13 songs. That’s a lot of songs. That’s how many there are on Feuerzeug’s latest album, the May release of “Dead Wahines & Tsunamis”. How many of those 13 songs would you think, coming from a presently little known 4 piece rock band from Switzerland, would be worth listening to more than one time through? For those songs that happen to pass the initial audible audit, how many do you think would be worthy of additional playtime because they were enjoyable enough, intriguing enough, to warrant it? How many would you expect to then be listened to over and over again so as to catch all the nuanced, clever riffs, rolls, and solos that are tightly packed throughout each individual contribution? How about the intelligent and in depth lyrics, do they engender infinite rewinds in an effort to understand what the singer’s lush and full bodied vocals are dispensing? How many of these baker’s dozen would you think are a cut above your ordinary run of the mill stoner/doom tunes, perhaps offering influences and additions from other musical styles and genres that embellish the great low fuzz instead of detract from it? What percentage of this sizeable amalgamation of stoner/psych formulations truly belong in the LP collection of “Dead Wahines & Tsunamis”, available on iTunes, Amazon, and online? The complete and immutable answer is 100%, every goddamned one of them. Each and every one of these thirteen offerings are songs within the pale, so to speak. They are songs that are instantly recognizable as a cut above, as top shelf. They are the type of songs that only get better, more appreciated with each listen. You find yourself discovering something new on subsequent listens, whether it be the first week after you’ve purchased it, 6 months down the road, or, I’ll warrant, 10 years hence, placing this particular album collection alongside the likes of such standards as . . . yes, I’m going to trot it out . . . Kyuss’ “Blues for the Red Sun”, Aerosmith’s first four, Metallica’s “Master of Puppets”, Black Sabbath’s “Master of Reality”, Egypt’s self-titled EP . . . pick your favorite all time albums, slide them to the right a notch, and place a copy of this most excellent edition beside that esteemed group.
Man, the pressure to produce 13 songs of substance had to be somewhat daunting, but these guys seem to take it in stride. It’s a little like Messi or Kobe needing to bring their A game each time out because they know the opposition has brought theirs, but it turns out not to be a problem because the combination of skill and talent, honed from years of finger blistering work and an imagination of clarity and insight. Somehow this collection of Swiss rockers are able to hone in on such high quality sound, over and over again, providing tunes that are bursting at the seams with fun, soul, and sheer listenable joy. Even if you go back an album, to their first LP, “Drive Fast & Crash”, you’ll experience the same phenomena, except with a miserly 12, not 13, beautifully rendered, fully crafted melodies that rock your face off!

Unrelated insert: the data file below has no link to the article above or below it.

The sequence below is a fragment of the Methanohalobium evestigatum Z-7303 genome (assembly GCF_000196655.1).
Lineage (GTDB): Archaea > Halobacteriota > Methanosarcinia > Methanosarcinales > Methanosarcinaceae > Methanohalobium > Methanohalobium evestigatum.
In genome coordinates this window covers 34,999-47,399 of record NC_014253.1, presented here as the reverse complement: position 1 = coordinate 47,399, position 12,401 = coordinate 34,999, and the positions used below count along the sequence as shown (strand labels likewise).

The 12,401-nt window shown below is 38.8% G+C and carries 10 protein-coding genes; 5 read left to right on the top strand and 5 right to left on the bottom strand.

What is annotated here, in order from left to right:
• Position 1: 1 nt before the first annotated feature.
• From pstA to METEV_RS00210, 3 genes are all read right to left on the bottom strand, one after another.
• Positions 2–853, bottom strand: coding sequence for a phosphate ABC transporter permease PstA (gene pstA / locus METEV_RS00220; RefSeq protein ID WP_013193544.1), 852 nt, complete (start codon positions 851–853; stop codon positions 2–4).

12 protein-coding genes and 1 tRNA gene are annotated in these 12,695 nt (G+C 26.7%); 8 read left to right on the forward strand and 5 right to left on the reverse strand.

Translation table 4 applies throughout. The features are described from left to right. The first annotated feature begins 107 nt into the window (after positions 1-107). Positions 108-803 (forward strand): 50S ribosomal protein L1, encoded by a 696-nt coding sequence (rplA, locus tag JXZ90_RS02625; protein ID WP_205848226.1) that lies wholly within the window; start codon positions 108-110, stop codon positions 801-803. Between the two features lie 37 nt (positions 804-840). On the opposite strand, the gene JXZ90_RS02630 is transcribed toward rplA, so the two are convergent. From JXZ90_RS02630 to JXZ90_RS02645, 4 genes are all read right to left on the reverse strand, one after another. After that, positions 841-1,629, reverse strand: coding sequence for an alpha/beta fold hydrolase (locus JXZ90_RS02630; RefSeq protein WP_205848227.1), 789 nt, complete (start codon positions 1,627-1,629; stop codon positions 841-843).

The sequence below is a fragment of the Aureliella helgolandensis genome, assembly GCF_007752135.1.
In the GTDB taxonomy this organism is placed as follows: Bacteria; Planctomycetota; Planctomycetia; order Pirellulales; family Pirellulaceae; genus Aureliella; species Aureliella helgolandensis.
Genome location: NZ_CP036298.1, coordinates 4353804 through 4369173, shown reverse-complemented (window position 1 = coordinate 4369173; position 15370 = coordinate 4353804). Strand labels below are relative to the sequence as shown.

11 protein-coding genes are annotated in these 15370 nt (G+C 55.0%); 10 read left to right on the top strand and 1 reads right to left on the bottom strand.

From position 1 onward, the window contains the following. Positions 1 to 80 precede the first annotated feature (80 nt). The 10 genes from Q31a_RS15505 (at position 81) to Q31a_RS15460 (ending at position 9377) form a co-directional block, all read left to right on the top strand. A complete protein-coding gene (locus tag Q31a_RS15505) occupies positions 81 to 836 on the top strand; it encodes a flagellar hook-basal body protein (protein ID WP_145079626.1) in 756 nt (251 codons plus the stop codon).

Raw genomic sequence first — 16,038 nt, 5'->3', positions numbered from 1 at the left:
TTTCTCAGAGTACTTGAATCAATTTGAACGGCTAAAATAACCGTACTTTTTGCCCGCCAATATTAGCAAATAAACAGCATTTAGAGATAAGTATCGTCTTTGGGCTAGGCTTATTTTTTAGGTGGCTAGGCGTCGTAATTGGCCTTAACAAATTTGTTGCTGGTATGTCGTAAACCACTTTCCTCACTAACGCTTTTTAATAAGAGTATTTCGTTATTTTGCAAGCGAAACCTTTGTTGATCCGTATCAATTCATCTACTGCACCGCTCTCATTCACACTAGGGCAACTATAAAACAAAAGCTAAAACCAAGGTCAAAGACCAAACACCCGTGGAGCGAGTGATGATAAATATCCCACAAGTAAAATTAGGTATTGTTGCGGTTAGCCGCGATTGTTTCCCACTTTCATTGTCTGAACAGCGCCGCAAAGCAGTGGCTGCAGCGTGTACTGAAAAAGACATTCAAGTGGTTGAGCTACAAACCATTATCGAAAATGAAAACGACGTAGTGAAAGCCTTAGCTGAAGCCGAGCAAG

At first listen a couple of things jump out at you: these . . . songs . . . ROCK . . . HARD . . and the vocals are nothing short of tremendous. For me, the vocals play a key role in the overall quality of the music. Vocals don’t have to be genetically superior, or of broadway musical quality, but when they are, it tends to place the music on an upper shelf. Who can discount the athletic, driving vocals of Kyuss’ John Garcia, Ozzy’s unique and incredible sound on those early albums, Keith Gibbs’ throaty, hefty, brutal vocals for Sasquatch, Dave Wyndorf’s beautifully adept timbre on Monster Magnet’s monster tunes? David van Neeg provides more than simple serviceable singing on this album, he belts them out with force and fury, finesse and panache, striking chords and notes in perfect execution and timbre, matching the quality of his output to that of the music upon which it rides. He never struggles, never strays from the essence of a song, always delivering exactly what fits, what matches, what’s required. Hell, the guy can flat out sing - high, low, fast, slow, clear, meaty, beefy, big, and / or bouncy.
Listed as the band members who are assigned the guitar are the heretofore mentioned David van Neeg and Esteban (Steve) Wolfensberger. Hah. These two do more than just play the guitar on these . . . did I mention there are 13 . . . songs. What they have laid down is magic, pure and simple. There is definitely a display of inestimable talent, deftness, and athleticism, on each song, not to mention perhaps tens of thousands of hours of practice, because regardless of talent level, skill comes only from rote execution, and the skill level on display with “Dead Wahines & Tsunamis” is as inestimable as the talent level. In essence, these 2 guitarists play music that provides instant gratification as well as continual and sustained pay off.
Lest we forget, Terry Pinhard, on bass, is not to be outdone by his counterparts. Skill, talent, imagination, all there, evident in the ferocious thumping and driving of his heavy strings, interspersed with imaginative rolls of funkalisciousness. Marc Cappaletti brings it all home with his assignment on drums. Some assignment; Mr. Cappaletti plays with relish and flare, with an adroit execution of imagination to match anything his frontmen can produce
released May 1, 2012
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